Best part? Leadership doesn’t even require an official title or a term of office. You don’t need to commit to running for an executive board position, or creating a whole new organization (but you totally can if you want to!). Leadership to you could be organizing a single, one-off event for your favorite organization, or leading a smaller group within a big event. At the end of the day, you will put your feet up and say, “this happened because of me.”

  1. You can get some wonderful friendships out of it

One unexpected lesson from my summer internship is the importance of friendships in the field. I saw my mentor work with other library professionals across the country on a nearly daily basis via phone, Twitter, email, Skype, and text. It is important to have friends in different positions, different types of libraries, and different time zones because you never really know where you may need help from in the future. Do you know where a great place is to make some of those future helpful friends in libraries? Library school student organizations. You will develop a wonderful cadre of people who you can trust to have your back even when they aren’t getting class credit or payment for it. Library people tend to be super helpful individuals, so it is like having your own Super Friends at all times.

superhero cosplayers at DragonCon

“We are here to organize the book drive.”
Photo from Pat Loika on Flickr Commons. Licensed under CC 2.0.

I’ve convinced you? I have some next steps for you as well.

If you are a first year student:
Whether you are a distance learner or will be on campus for library school, the orientation period should include some form of outlet for student groups to talk about what they do. All you really have to do is listen to them. If it sounds like something that you could spend an hour or two on each week, talk to them and learn more. Who knows, you may end up being that person talking about their organization at the next orientation.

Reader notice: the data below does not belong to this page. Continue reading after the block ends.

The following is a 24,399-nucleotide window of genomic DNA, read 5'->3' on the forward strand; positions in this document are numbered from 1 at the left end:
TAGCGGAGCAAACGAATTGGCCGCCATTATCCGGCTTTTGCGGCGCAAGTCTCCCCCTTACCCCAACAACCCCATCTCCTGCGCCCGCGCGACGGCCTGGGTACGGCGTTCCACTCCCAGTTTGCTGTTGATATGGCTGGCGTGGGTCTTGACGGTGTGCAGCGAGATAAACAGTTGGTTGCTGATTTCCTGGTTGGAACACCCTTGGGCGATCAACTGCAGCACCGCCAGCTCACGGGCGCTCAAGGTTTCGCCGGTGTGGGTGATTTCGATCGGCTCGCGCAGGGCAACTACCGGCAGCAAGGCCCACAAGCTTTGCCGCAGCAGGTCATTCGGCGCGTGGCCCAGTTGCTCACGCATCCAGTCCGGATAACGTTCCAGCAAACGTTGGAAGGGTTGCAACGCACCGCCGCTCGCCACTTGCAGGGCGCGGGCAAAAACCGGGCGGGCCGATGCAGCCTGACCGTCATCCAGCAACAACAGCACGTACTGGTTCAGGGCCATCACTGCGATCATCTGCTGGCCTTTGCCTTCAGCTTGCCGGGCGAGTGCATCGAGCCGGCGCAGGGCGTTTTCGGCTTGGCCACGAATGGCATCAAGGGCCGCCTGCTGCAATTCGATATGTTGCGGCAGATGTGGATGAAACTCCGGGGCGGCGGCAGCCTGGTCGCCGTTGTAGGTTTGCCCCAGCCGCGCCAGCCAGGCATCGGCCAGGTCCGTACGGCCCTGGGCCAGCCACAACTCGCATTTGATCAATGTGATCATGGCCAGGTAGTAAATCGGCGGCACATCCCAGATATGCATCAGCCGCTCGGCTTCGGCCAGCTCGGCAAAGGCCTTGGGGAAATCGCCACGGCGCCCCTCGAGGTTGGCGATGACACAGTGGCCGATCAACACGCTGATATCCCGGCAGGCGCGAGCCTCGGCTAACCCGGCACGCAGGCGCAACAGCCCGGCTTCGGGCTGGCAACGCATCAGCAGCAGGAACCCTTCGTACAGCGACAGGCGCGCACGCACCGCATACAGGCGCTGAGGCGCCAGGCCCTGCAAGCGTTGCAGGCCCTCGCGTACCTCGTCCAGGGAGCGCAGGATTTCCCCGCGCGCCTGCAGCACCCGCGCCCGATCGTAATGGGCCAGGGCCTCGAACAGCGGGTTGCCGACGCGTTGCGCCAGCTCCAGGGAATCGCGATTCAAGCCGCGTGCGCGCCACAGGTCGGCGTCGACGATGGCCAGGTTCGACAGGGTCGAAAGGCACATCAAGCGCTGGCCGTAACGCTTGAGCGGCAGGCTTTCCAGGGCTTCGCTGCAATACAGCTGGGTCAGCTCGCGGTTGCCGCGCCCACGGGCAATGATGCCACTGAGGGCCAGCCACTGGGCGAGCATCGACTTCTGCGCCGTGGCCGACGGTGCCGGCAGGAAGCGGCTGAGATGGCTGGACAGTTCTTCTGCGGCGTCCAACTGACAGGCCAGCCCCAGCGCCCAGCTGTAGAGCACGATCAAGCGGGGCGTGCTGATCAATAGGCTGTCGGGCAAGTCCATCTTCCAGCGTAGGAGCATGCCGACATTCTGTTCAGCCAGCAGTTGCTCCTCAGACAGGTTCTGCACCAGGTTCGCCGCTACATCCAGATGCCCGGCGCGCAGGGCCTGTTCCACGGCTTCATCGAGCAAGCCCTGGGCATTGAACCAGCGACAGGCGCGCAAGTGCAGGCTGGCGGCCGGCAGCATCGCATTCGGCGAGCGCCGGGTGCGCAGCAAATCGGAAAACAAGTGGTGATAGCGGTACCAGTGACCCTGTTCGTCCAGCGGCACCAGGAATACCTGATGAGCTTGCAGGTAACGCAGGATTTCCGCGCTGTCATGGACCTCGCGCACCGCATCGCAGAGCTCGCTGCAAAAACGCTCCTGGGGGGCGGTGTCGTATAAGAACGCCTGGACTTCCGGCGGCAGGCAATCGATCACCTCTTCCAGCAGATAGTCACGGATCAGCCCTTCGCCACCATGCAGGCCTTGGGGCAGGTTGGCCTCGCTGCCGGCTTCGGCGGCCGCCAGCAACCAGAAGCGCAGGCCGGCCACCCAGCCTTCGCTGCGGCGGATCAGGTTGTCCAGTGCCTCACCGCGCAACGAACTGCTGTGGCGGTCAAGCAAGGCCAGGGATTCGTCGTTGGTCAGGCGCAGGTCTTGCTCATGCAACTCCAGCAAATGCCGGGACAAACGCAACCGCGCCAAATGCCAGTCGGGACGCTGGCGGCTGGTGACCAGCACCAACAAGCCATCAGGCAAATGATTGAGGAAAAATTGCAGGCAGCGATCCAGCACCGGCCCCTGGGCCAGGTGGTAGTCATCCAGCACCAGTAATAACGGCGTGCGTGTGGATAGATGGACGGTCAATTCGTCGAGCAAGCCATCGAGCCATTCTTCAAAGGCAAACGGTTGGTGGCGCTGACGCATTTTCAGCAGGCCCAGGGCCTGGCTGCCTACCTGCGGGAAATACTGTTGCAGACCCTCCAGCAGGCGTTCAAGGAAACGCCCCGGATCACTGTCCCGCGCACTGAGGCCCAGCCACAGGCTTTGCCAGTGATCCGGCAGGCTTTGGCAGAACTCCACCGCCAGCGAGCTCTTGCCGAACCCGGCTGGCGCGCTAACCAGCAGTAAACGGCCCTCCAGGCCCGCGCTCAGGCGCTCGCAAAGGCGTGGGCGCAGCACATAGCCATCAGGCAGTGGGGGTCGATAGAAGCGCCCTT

If you are a returning student:
If you have time left in your schooling to run for an executive board position, I highly recommend it. It is an easy way to get your hands dirty, and really make the changes you want to see in an organization as a whole. If you are more limited on time, become friends with current officers, see if there are any events they need help with, or better yet, events that you think should exist. People are always grateful for extra help.

5 replies

  1. This is a great article! I too would strongly encourage students to get involved with students groups. It’s a great opportunity to network with the official chapters and acquire experience such as planning and budgeting.

    Liked by 1 person

  2. Involvement in student organizations is definitely a good thing, but during my time in library school as a distance student, I didn’t have much opportunity to participate. However, I was able to work full-time in a library while doing coursework, which I found much more valuable to my future employment prospects than if I had been involved in on-campus activities without the opportunity to work. All else being equal, though: participate in as much as you can!